Intro

GETTING INVOLVED

Join FoodNet Ontario

If you are involved in hunger relief, research, advocacy or policy development relating to access to food, or the creation of sustainable local food systems, we invite you to become a member of FoodNet Ontario.

Join our growing network so we can work together to achieve a food secure Ontario. From farmers to consumers, community groups to governmental organizations – all are welcome to join FoodNet Ontario.

To become a member, please complete the on-line membership form or contact us directly.

Membership is free: all we ask is that you consider sharing information about your initiatives, projects, challenges and successes with others.

Membership in FoodNet Ontario will enable you to:

  • stay informed of new developments in community food security and sustainable local food systems;
  • network and share information with other individuals and organizations through e-bulletins, on-line discussion groups, workshops, regional forums and conferences;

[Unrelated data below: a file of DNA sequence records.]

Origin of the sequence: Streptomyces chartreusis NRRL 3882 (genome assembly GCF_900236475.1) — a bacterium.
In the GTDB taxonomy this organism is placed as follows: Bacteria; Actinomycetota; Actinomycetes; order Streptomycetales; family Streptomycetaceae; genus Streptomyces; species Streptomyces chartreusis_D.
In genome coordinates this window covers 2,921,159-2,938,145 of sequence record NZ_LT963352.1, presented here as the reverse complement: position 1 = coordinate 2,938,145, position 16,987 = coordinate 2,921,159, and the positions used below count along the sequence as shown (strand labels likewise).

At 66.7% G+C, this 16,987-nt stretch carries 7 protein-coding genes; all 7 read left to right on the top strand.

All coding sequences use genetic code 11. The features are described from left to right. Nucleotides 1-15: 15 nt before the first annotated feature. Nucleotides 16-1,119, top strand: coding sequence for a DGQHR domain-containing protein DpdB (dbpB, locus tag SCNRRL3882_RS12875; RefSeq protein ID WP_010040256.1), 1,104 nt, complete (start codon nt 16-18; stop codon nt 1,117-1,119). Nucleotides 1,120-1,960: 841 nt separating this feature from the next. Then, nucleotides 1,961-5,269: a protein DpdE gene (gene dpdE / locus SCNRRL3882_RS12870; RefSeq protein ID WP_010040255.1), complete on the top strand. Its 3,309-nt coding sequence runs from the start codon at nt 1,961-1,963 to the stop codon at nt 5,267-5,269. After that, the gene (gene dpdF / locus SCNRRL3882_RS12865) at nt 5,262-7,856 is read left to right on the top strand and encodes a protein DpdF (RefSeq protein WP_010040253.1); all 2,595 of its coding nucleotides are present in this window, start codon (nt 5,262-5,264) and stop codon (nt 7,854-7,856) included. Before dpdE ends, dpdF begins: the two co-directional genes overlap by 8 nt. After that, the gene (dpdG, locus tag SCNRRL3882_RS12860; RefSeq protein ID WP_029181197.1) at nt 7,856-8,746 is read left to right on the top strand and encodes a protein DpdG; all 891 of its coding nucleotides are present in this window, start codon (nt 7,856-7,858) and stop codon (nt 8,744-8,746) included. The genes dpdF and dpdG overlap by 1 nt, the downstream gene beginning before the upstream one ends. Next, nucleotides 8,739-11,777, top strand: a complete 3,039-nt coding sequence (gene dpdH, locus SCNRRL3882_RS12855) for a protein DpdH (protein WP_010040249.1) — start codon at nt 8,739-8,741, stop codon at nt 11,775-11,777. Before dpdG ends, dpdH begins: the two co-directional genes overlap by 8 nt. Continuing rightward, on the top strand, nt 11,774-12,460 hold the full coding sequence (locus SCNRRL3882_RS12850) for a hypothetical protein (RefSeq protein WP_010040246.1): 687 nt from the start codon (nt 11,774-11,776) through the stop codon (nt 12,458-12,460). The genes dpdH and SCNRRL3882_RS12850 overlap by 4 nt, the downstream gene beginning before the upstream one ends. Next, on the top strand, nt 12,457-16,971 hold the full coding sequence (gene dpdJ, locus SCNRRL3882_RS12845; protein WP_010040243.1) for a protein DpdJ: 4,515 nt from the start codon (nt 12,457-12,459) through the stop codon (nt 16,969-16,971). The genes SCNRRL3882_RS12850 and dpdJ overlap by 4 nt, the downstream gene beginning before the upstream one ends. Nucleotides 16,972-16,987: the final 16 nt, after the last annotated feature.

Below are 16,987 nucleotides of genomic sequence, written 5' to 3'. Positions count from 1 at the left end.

• receive information and advice from other members with expertise and experience in a wide range of food issues, services and enterprises
  • promote your organization and its activities;
  • join others to advocate for community food security and sustainable food systems; and
  • post information about your initiatives and events on the FoodNet Ontario website.

Get involved in your own community

There are many ways that you can be involved in promoting community food security – here are just a few ideas:

  • Talk about food security and local food systems with others with others – friends, family, co-workers and politicians;
  • Buy from local food producers;
  • Respect food – take time to prepare quality meals;
  • Share your food with others;
  • Collaborate and share information about community food programs;
  • Join or start a community garden;
  • Volunteer for or donate to a community food program;
  • Involve and support farmers in food initiatives;
  • Learn about the different programs and activities in your area;
  • Pay more attention to where your food comes from;
  • Recognize the impact of agriculture on the economy;
  • Lobby politicians to increase social assistance rates, enhance access to food and Increase investment in agriculture; and
  • Work with others to develop a community food charter. (See examples of food charters at http://foodnetontario.ca/wp/policy-advocacy/charters)